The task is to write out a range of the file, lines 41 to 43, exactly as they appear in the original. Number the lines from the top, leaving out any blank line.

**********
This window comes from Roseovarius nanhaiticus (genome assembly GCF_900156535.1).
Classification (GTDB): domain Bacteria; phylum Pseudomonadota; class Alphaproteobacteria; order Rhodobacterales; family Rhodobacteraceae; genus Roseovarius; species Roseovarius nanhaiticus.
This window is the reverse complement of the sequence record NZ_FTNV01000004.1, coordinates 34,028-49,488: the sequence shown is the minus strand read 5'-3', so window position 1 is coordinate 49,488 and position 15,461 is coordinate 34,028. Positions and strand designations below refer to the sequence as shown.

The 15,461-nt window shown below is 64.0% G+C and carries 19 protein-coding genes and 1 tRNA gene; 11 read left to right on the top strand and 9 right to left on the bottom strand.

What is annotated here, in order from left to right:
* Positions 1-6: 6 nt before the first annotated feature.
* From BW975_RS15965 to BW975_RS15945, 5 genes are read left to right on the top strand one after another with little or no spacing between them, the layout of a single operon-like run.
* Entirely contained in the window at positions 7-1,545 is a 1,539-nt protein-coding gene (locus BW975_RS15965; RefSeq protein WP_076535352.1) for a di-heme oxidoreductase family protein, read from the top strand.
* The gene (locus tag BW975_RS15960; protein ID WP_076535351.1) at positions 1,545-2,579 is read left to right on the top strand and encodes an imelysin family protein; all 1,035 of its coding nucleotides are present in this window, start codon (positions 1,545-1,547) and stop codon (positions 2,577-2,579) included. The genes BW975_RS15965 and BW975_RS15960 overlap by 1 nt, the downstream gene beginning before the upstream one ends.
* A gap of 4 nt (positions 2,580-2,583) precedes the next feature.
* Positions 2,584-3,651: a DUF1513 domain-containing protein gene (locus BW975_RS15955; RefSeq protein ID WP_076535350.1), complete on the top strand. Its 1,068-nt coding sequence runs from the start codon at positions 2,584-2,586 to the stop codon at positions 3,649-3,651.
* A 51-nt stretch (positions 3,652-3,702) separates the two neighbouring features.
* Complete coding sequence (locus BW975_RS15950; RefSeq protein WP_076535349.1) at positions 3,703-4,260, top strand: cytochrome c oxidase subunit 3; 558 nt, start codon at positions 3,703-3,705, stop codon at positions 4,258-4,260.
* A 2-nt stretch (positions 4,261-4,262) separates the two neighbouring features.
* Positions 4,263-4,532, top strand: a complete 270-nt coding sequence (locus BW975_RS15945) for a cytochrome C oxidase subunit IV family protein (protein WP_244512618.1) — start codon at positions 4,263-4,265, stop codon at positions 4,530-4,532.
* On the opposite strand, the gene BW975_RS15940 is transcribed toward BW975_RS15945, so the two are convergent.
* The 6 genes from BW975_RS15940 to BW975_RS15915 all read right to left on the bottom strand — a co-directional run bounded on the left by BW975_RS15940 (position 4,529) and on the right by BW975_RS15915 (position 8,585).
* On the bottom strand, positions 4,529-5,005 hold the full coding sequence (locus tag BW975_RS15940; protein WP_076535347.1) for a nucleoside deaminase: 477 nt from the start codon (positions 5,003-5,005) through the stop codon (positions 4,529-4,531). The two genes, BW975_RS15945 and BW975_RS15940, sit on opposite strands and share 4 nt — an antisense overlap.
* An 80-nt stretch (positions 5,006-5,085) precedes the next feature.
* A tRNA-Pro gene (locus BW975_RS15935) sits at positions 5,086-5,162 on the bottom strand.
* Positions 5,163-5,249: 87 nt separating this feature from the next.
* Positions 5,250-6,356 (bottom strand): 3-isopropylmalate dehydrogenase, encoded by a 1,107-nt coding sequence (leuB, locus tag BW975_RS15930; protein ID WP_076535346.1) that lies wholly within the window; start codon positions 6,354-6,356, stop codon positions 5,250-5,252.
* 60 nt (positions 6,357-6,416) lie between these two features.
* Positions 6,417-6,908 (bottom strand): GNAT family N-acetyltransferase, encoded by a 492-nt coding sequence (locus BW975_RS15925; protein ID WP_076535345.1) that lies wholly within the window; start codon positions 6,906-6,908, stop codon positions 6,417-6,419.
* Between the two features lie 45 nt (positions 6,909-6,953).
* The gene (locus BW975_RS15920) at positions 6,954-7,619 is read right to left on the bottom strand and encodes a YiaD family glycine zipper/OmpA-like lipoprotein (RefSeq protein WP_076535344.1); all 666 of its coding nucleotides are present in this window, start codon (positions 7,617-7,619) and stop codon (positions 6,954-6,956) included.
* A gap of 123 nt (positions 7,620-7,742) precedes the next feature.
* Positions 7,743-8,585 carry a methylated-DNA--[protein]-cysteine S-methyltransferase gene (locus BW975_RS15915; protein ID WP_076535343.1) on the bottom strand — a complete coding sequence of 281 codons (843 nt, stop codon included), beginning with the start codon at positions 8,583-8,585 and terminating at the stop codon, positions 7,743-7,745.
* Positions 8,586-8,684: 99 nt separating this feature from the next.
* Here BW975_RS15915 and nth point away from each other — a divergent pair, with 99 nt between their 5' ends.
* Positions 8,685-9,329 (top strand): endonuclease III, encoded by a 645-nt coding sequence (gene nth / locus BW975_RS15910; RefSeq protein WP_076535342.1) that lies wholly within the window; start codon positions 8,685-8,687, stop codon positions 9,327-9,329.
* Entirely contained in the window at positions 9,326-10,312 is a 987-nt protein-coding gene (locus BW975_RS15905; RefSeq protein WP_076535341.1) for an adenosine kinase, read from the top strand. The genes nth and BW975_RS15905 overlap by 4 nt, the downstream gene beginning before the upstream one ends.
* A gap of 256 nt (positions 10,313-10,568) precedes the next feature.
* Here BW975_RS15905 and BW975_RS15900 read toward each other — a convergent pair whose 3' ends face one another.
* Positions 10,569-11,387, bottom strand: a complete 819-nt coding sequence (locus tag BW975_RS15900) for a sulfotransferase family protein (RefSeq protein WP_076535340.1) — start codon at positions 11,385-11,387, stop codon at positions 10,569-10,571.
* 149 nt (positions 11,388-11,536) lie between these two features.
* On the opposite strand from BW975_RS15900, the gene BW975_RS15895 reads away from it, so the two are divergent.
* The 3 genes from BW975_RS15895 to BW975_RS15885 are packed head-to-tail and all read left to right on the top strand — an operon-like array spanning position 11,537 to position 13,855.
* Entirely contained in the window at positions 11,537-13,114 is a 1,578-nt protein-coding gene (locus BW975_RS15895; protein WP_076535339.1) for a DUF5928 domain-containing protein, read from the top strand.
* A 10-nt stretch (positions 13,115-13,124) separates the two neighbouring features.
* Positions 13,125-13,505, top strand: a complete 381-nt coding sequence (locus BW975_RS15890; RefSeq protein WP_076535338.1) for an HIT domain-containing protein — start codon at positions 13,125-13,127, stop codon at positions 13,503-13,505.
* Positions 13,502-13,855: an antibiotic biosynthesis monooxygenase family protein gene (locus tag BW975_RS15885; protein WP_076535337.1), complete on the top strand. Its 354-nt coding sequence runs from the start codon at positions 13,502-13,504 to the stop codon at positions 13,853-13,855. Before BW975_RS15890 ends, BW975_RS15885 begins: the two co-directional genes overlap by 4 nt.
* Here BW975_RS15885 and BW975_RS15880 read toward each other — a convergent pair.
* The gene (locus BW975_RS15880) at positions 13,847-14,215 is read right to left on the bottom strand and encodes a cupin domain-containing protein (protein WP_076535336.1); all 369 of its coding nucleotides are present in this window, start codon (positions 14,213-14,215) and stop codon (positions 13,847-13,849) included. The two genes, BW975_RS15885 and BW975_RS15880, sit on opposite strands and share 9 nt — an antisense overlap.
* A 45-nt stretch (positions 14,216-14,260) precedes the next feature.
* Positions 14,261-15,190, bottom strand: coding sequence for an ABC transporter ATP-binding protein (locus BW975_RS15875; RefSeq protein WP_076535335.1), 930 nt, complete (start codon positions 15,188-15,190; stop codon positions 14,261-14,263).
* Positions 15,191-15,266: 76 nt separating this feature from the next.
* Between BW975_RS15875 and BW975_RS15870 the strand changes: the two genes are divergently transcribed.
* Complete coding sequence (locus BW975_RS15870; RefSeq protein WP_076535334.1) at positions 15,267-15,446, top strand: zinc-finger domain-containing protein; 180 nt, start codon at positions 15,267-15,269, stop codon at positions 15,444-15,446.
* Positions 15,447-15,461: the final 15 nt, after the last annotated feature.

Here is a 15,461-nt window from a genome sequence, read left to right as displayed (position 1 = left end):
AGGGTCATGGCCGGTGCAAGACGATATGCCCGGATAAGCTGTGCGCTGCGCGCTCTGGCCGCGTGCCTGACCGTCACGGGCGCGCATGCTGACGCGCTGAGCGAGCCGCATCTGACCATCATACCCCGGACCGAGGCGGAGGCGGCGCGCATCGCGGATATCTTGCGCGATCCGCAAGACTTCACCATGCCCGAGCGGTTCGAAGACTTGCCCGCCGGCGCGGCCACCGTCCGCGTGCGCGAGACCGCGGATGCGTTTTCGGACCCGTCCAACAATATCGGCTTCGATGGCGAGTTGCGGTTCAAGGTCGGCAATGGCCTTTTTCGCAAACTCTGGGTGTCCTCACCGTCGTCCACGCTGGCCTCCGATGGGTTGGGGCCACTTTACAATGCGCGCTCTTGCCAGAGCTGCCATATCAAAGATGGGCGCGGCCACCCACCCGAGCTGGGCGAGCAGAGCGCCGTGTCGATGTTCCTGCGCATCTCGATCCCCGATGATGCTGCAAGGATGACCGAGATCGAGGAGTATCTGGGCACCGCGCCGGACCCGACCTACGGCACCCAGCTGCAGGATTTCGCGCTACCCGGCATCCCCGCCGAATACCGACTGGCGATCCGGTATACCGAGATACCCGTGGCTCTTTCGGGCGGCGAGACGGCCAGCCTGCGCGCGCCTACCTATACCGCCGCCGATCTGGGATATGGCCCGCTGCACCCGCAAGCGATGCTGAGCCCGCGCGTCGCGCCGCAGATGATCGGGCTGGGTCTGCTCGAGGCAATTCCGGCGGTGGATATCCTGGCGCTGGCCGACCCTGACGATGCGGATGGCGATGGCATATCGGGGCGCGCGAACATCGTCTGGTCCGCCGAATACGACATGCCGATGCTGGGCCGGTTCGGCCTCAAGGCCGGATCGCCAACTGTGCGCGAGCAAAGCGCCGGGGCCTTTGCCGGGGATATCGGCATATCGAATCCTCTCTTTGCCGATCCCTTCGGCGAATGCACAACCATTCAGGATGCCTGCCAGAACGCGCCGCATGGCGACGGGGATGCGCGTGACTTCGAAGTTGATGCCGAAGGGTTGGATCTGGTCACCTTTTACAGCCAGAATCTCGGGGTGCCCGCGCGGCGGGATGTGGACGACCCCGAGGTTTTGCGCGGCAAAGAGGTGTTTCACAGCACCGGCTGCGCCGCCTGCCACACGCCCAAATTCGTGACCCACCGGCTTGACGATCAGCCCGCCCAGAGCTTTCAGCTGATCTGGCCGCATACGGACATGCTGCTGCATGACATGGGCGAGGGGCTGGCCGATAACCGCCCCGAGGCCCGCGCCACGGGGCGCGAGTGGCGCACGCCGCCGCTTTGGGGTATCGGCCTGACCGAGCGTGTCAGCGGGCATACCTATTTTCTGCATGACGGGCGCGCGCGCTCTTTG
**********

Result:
* Positions 13,125-13,505, top strand: a complete 381-nt coding sequence (locus BW975_RS15890; RefSeq protein WP_076535338.1) for an HIT domain-containing protein — start codon at positions 13,125-13,127, stop codon at positions 13,503-13,505.
* Positions 13,502-13,855: an antibiotic biosynthesis monooxygenase family protein gene (locus tag BW975_RS15885; protein WP_076535337.1), complete on the top strand. Its 354-nt coding sequence runs from the start codon at positions 13,502-13,504 to the stop codon at positions 13,853-13,855. Before BW975_RS15890 ends, BW975_RS15885 begins: the two co-directional genes overlap by 4 nt.
* Here BW975_RS15885 and BW975_RS15880 read toward each other — a convergent pair.